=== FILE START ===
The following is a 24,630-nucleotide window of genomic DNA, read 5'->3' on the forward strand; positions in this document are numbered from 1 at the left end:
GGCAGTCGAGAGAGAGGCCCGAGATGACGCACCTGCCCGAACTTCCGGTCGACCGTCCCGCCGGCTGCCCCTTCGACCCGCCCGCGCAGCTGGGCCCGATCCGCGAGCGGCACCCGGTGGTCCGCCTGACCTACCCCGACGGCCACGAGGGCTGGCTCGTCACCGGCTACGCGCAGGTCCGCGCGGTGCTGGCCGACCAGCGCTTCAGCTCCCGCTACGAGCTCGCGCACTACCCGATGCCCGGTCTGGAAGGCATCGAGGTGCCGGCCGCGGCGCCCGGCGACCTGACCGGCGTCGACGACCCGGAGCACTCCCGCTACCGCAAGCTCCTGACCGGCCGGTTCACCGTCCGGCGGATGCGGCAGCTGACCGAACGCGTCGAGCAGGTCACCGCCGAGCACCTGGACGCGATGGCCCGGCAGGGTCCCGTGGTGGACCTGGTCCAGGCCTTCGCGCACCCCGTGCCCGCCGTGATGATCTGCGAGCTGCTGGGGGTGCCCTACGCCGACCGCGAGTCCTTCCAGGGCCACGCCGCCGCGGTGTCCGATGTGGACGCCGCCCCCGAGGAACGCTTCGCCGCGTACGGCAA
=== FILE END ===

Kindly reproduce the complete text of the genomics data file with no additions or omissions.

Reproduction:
The following is a 24,630-nucleotide window of genomic DNA, read 5'->3' on the forward strand; positions in this document are numbered from 1 at the left end:
GGCAGTCGAGAGAGAGGCCCGAGATGACGCACCTGCCCGAACTTCCGGTCGACCGTCCCGCCGGCTGCCCCTTCGACCCGCCCGCGCAGCTGGGCCCGATCCGCGAGCGGCACCCGGTGGTCCGCCTGACCTACCCCGACGGCCACGAGGGCTGGCTCGTCACCGGCTACGCGCAGGTCCGCGCGGTGCTGGCCGACCAGCGCTTCAGCTCCCGCTACGAGCTCGCGCACTACCCGATGCCCGGTCTGGAAGGCATCGAGGTGCCGGCCGCGGCGCCCGGCGACCTGACCGGCGTCGACGACCCGGAGCACTCCCGCTACCGCAAGCTCCTGACCGGCCGGTTCACCGTCCGGCGGATGCGGCAGCTGACCGAACGCGTCGAGCAGGTCACCGCCGAGCACCTGGACGCGATGGCCCGGCAGGGTCCCGTGGTGGACCTGGTCCAGGCCTTCGCGCACCCCGTGCCCGCCGTGATGATCTGCGAGCTGCTGGGGGTGCCCTACGCCGACCGCGAGTCCTTCCAGGGCCACGCCGCCGCGGTGTCCGATGTGGACGCCGCCCCCGAGGAACGCTTCGCCGCGTACGGCAA